The point of a passion is that it's something outside yourself. It doesn't depend on the smoothness of your skin, the sharpness of your cheekbones, the ripeness of your buttocks, or the pertness of your breasts. It depends on the functioning of your brain. And while none of us can insure against dementia, it will surely help to have a brain that's still engaged with the world, a brain that persists in believing, in spite of the body's mounting betrayals, that the world is, in the words of MacNeice's wonderful poem, "Snow", "suddener than we fancy it", "crazier and more of it than we think" and, more than anything, "incorrigibly plural".
May it happen for you. May it happen for me.
At last I've been to the opera and seen the light
As a bit of an opera dimwit, I have to admit that my occasional trips to a Cosi, or a Figaro, or a La Bohème, tend to be characterised by flashes of intense pleasure in a fog of confusion. It's all very lovely, but just what is going on? But after a trip to Glyndebourne at the weekend, I think I've seen the light.
What costumes! What drama! What tragedy! And that, of course, was off the stage. Away from the pathos of rain-sodden picnics, a tale of love, death, war and betrayal was unfolding before us, a tale in which Julius Caesar was, for some reason, played and sung by a girl and Cleopatra was played by – well, a goddess.
I had never heard Handel's Giulio Cesare, I didn't know anything about the 18th-century prediliction for castrati, and I sniggered at the tortuously complicated plot when I printed it out on Google. But it was, quite simply, riveting.
The set, costumes and lighting in David McVicar's production (which first appeared in 2005) were fabulous, combining 18th- century grandeur with Bollywood wit and charm. The show was stolen, however, by Danielle de Niese, an Australian-born soprano whose minxy, magnificently sultry and, of course, exquisitely sung, Cleopatra had the entire audience electrified. When Sarah Connolly, as Caesar, snogged her, you could feel the entire audience practically panting with desire.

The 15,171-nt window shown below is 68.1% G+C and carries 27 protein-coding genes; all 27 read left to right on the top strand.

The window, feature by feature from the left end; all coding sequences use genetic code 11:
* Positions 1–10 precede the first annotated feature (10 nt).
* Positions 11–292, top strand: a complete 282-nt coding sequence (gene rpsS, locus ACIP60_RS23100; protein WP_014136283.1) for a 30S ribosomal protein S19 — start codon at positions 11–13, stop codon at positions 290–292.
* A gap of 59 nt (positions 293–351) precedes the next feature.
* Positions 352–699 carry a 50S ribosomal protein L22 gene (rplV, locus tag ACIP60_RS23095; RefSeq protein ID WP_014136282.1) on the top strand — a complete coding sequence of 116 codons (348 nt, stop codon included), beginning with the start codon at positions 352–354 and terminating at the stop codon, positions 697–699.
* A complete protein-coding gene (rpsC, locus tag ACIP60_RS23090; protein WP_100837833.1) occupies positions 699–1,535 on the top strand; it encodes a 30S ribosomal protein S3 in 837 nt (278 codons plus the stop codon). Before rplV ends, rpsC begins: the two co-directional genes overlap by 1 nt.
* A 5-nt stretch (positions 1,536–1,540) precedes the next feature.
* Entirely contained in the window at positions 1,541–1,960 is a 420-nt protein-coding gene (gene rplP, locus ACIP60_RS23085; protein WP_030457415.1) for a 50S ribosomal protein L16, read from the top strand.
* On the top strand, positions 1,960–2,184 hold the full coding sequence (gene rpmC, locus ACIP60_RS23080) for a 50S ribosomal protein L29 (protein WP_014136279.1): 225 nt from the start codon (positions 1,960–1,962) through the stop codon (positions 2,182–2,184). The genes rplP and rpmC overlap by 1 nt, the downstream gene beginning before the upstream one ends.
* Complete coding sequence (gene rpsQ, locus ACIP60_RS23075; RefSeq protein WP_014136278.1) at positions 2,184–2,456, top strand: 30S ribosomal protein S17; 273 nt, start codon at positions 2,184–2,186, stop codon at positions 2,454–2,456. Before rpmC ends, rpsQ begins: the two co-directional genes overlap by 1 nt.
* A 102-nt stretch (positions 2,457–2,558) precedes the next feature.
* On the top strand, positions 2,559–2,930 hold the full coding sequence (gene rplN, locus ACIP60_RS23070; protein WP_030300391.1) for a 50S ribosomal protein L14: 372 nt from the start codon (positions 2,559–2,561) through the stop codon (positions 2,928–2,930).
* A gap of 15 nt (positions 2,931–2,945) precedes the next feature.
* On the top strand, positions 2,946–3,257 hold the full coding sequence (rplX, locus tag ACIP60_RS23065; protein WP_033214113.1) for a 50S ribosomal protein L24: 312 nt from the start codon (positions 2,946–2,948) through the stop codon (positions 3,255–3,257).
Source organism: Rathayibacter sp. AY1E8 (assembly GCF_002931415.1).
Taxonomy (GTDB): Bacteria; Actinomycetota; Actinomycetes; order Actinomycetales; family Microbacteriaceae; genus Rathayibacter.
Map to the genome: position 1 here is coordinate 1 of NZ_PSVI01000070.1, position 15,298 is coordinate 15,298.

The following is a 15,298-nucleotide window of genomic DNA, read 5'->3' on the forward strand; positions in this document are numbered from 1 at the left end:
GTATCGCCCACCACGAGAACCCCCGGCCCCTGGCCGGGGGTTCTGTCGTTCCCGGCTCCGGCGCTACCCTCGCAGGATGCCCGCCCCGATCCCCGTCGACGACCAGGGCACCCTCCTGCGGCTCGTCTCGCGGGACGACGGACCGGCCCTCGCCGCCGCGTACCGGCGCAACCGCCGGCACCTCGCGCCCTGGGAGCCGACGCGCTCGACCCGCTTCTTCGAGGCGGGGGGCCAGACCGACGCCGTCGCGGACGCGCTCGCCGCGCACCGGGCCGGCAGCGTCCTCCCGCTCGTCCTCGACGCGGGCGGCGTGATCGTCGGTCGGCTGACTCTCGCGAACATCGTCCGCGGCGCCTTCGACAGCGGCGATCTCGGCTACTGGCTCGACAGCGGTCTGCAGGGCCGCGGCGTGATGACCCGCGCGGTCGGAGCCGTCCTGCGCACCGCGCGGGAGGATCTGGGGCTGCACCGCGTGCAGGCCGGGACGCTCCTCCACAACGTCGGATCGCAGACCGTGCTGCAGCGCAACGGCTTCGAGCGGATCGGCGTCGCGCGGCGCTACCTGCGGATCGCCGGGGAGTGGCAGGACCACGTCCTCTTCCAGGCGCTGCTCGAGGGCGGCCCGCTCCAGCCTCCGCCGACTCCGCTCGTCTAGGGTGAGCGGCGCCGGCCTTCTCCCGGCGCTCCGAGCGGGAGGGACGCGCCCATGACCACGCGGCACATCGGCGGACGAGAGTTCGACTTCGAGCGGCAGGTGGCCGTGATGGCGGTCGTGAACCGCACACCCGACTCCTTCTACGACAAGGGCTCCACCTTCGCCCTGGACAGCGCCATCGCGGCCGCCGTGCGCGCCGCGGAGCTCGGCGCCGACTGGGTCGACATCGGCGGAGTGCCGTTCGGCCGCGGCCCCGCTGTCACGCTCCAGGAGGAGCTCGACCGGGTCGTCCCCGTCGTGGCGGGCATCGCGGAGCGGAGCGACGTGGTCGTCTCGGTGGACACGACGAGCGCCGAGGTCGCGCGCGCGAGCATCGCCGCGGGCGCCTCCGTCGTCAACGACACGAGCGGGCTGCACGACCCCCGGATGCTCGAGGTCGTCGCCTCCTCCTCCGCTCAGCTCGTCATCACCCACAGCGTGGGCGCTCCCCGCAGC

Land-line cold calls are bad enough...
When my landline rings, I know who it is. It's either my mother, who believes that a mobile phone is something to be switched on only for special occasions, and then by wrestling with the button as if it were the stone blocking the entrance to Christ's tomb, or it's someone offering me a wonderful opportunity to try something new.
The "something new" is never, alas, a free holiday to the Bahamas, or a meal at a local restaurant. It's usually a burglar alarm or double glazing, which I will be offered free for a trial period, etc. I try to be polite, but I always feel invaded. This is my home, I want to scream. I was in the loo, for God's sake.
Well, now we can look forward to such intrusions all the time. A company called Connectivity has bought details of about 40 per cent of the mobile phones in the UK, so we can be pestered by people wanting to sell us things any time, any place, anywhere. The point, surely, about a mobile phone is that it allows you to maintain contact with a carefully selected group of people, chosen, presumably, because you like them.
It can only be a matter of time before our dinners with friends, and strolls in the park, are accompanied by offers of breast enhancements, sudden millionairedom in Nigeria, and super-strength Viagra. Connectivity indeed.